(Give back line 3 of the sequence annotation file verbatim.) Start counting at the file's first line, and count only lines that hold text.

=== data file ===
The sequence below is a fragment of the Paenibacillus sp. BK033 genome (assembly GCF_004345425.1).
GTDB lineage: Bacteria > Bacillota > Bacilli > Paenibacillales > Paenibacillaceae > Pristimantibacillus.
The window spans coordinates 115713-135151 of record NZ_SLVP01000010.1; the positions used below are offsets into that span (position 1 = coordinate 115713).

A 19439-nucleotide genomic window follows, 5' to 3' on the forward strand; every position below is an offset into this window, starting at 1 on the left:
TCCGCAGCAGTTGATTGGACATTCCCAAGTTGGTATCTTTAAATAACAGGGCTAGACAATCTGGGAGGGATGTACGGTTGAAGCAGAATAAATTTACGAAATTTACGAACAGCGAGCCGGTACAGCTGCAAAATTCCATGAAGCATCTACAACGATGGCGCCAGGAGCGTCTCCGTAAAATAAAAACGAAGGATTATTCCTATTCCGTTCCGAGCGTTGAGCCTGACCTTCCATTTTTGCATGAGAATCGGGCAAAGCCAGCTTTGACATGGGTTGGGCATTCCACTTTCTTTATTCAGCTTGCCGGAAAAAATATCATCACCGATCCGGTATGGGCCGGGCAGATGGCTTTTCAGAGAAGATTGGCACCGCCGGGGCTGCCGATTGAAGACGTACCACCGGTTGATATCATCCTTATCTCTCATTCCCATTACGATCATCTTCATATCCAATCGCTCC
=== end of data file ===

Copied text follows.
The window spans coordinates 115713-135151 of record NZ_SLVP01000010.1; the positions used below are offsets into that span (position 1 = coordinate 115713).